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The second book of the Solis Invicti series is finished and I've forgotten what I used to do wit

The draft manuscript of book two is at the printers, ready to be sent off to my editing minions, so I'm stuck in the no man's land between books, unable to do anything more on book two and unable to move to book three lest the editing process should dramatically change the end of book two.

What do I do now?

I have vague memories of watching films, reading other people's books, and even going outside into the real world and talking to people, but I'm not sure I'm ready for that kind of commitment. So I'm sitting on the sofa with my husband and some celebratory champagne, and writing this instead. I find this the most tense moment of the whole writing process. No one but me has read the book. Unlike the first book, this time no one but me even knows what the story is, and I'm hardly objective. It's probably crap. The beginning's too slow, the end's too fast, and I'm really not sure about a couple of the big scenes. Or maybe the pacing's just right and those scenes are the best thing in it. How do I know? I'm writing it, not reading it. For these few days, I'm filled with self doubt.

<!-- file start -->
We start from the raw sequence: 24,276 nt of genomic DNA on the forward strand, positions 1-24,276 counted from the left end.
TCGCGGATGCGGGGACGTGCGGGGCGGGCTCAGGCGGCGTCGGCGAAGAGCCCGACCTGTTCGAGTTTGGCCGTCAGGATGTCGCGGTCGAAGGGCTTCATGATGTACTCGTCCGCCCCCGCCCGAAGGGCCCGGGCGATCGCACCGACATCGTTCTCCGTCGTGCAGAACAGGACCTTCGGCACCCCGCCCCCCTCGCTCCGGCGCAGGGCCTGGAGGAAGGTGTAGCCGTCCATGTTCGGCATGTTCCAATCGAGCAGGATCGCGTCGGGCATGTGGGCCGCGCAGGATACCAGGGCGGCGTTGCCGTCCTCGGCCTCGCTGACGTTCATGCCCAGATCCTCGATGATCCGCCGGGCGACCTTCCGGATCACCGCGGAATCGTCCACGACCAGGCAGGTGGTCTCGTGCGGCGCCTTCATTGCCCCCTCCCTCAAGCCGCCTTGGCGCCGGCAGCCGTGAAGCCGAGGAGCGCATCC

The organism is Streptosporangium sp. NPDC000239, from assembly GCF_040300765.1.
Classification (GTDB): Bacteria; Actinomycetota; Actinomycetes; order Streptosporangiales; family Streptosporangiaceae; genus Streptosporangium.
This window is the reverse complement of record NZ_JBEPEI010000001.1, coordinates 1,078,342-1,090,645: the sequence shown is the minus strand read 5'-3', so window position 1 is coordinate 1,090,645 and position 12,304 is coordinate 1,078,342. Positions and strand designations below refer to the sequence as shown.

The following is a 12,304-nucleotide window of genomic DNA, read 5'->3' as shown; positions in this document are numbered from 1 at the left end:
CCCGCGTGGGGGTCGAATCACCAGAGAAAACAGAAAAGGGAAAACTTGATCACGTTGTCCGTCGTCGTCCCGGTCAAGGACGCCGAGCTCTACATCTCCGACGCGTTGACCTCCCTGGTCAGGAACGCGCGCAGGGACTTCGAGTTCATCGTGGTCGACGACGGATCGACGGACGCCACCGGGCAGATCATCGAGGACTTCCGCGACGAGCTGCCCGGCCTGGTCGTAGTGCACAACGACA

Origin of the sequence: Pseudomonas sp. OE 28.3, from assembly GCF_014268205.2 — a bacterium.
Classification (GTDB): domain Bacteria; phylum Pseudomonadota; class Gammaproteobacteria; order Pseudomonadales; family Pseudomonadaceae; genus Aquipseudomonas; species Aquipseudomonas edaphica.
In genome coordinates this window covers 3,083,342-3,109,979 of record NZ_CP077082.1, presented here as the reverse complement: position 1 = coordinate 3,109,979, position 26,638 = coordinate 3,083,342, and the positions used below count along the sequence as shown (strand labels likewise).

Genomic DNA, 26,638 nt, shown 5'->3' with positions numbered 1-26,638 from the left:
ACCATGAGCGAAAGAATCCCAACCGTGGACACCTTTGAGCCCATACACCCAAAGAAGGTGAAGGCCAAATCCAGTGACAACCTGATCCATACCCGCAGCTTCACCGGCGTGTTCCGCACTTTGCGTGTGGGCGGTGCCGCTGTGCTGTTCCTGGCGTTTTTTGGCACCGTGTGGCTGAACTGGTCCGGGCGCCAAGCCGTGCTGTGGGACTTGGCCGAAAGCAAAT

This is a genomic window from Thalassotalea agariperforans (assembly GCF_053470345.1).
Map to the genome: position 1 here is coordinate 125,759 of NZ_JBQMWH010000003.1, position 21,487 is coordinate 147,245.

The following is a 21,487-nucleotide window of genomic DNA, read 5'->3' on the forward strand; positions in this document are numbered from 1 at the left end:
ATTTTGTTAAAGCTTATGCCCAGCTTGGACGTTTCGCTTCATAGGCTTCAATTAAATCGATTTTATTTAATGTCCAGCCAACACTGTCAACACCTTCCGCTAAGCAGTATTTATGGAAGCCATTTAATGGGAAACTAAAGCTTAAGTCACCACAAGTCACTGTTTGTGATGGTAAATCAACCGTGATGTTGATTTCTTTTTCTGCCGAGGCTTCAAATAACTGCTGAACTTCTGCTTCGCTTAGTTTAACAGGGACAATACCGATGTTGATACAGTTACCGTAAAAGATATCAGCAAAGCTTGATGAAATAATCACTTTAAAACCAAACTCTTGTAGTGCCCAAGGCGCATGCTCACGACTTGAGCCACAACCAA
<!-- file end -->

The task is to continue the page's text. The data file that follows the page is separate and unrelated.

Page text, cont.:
Being a self-published author requires a definite ability to take a kicking, but I can't face moving on to the next demoralising stage of the process quite yet. I'm still trying to find an agent, so query letter after query letter whizzes off to be answered with a polite but firm 'no' or remains unanswered for six months, leaving me to assume the worst.

But that's not the bit that really matters. There are at least five people out there who are really looking forward to this book (I think). So who cares what the agents say? I can't let my readers down.

On Thursday, the shiny, new manuscript will find its way into the hands of four of my favourite people in the world, whom I'm asking to dissect systematically the product of the last six months of my life. They're doing me a huge favour, performing an essential role for the princely sum of zero English pence, and they're under strict instructions to be honest. I can take the criticism: as a junior lawyer I'm used to having my work covered in red pen and topped with directions to "see me". But on Thursday night I know I'll be waiting, nervously reading over my husband's shoulder as he makes his first forays into the text, intolerant and intolerable. I'll have to go and sit in another room until he's finished reading for the night, until he's ready to deliver his interim verdict. Whatever he says, it can't be worse than the waiting.

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